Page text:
Nursing is the largest segment in the health care industry with more than 2.6 million licensed nurses in the United States. Pursuing postgraduate education to obtain a higher degree is one of the best ways to advance your career as a registered nurse. A doctoral degree in nursing opens doors closed to candidates with a bachelor's or master's degree. Once you have obtained a Ph.D. in nursing, you will be qualified for a number of highly paid positions.
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You may choose to work as a researcher, a health care manager, a nurse practitioner or as a teaching professor. Nurses with a doctoral degree are highly trained professionals with strong practice-orientated preparation enabling them to care for diverse populations, work with specialised medical teams and interact with other health care specialists to provide the highest quality health care. In the majority of states, nurses with a doctoral degree are authorised and licensed to open an independent medical practice, without the supervision of a physician. Within state mandated guidelines, nurses with a doctoral degree are authorised to issue medication prescriptions.
Prior to obtaining a DNP nursing license, the District of Columbia, all states and territories require that candidates must graduate from an approved nursing program and pass the National Council Licensure Examination or NCLEX-RN. Additional eligibility requirements vary by state, which define specific requirements for registered nurses in advanced practice roles. Contact your state board of nursing for rules, regulations and licensing information.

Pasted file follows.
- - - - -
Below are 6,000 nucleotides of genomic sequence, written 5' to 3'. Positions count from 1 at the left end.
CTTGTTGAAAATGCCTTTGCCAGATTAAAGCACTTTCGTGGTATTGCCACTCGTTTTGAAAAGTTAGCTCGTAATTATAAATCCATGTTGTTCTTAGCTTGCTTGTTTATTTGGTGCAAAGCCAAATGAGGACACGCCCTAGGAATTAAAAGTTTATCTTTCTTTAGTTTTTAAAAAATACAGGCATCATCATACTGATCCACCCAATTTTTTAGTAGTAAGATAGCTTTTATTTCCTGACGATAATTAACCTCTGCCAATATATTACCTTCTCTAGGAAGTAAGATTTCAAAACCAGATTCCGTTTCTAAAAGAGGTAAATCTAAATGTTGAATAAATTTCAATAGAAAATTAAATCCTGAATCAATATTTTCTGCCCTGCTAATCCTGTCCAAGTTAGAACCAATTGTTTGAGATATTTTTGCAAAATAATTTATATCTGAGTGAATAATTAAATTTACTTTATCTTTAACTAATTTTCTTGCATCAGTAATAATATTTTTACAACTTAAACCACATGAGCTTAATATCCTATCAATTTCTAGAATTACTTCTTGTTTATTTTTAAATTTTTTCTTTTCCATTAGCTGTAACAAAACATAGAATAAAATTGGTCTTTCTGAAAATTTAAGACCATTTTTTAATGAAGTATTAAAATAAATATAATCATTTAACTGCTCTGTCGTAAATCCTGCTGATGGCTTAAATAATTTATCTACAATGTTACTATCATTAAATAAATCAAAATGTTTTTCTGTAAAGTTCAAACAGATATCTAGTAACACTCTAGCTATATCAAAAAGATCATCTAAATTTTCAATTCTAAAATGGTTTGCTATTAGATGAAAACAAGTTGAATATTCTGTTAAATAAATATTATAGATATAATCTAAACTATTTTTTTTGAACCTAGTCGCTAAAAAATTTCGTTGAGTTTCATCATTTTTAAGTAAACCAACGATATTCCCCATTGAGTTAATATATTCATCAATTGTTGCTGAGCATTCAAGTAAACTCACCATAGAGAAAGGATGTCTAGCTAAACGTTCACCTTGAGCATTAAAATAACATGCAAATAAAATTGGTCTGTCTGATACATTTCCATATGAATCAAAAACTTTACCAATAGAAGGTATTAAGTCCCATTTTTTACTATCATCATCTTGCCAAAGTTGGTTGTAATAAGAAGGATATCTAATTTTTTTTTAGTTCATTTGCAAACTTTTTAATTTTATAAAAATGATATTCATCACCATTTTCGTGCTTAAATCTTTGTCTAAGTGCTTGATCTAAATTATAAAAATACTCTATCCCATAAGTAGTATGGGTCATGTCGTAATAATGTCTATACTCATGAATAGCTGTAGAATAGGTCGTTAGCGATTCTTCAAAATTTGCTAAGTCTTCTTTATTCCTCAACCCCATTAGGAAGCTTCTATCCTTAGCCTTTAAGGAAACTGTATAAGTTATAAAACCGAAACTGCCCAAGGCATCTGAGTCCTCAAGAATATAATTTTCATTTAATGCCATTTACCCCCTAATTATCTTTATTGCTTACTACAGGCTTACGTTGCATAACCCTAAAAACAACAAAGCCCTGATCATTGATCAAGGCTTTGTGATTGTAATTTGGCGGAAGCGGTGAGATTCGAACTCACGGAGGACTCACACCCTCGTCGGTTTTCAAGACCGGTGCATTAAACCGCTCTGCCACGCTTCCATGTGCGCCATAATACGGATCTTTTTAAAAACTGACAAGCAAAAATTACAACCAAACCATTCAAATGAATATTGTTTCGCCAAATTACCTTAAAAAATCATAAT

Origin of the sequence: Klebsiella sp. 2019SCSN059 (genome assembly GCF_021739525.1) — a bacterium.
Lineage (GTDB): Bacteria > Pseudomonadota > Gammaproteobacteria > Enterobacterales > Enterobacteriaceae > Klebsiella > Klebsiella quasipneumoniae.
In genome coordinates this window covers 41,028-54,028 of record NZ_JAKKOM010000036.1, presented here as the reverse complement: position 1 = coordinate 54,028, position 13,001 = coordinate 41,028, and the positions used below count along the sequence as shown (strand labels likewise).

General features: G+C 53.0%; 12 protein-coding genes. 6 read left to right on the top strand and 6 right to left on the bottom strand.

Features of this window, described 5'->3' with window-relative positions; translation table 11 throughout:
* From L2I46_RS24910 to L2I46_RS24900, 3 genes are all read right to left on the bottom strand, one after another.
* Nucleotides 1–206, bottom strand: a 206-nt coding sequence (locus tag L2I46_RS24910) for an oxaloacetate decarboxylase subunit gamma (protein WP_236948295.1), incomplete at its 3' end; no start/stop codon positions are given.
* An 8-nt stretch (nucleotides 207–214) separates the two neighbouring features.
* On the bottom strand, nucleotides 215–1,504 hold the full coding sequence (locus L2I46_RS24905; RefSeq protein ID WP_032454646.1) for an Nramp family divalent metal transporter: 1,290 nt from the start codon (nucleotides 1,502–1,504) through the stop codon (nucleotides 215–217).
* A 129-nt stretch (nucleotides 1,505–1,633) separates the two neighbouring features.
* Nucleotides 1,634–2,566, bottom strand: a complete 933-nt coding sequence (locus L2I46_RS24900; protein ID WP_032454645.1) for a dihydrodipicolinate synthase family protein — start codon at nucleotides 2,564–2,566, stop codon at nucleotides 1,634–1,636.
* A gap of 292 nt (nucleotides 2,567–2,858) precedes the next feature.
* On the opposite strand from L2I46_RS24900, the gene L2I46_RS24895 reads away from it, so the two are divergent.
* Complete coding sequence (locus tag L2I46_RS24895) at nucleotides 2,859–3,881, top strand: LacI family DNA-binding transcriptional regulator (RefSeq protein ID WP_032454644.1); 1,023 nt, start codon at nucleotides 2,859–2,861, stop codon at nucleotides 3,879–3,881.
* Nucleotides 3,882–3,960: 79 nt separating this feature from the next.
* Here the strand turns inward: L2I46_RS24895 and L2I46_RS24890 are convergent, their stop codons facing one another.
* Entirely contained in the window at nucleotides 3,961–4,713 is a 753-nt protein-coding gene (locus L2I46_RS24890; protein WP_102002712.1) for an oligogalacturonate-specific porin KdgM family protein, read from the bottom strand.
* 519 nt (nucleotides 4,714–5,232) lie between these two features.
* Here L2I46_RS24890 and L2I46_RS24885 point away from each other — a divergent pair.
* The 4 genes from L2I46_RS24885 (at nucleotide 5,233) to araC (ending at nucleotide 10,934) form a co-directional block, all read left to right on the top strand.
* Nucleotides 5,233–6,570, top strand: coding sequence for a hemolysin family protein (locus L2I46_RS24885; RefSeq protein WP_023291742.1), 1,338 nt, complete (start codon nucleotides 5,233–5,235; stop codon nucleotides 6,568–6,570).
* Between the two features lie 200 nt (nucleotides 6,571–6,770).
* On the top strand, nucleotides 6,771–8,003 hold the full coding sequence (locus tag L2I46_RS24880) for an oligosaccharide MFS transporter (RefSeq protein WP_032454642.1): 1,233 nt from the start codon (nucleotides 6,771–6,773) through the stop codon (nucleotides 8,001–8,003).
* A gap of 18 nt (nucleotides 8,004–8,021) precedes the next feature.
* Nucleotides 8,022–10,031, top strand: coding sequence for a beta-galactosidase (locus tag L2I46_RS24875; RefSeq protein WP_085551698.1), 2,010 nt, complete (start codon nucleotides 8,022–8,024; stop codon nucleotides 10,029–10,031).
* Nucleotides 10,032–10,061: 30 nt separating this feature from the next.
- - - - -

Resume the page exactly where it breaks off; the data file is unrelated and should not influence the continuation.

Nurses should be understanding, sympathetic, caring, detail oriented and able to work well with others. Nurses must be levelheaded, emotionally stable, responsive and able to cope with emergencies, human suffering and death. A proficiency in English is required. Excellent communication skills, both oral and written, are integral to supervising others, accessing patient conditions and conveying information to physicians and staff.
The United States Department Of Labor, Bureau Of Labor Statistics, Employment Outlook Opportunity Handbook 2010-11 Edition, reports, "Median annual wages of registered nurses were $62,450 in May 2008. The middle 50 percent earned between $51,640 and $76,570. The lowest 10 percent earned less than $43,410, and the highest 10 percent earned more than $92,240." RNs with a doctoral degree in nursing earn substantially more. Nursing salaries are dependent on education, experience, location and level of responsibility. A 2005 National Salary Survey of Nurse Practitioners reports nurse practitioners with doctoral degrees earn approximately $6,500 more than master’s prepared nurse practitioners, averaging more than $81,000 per year.
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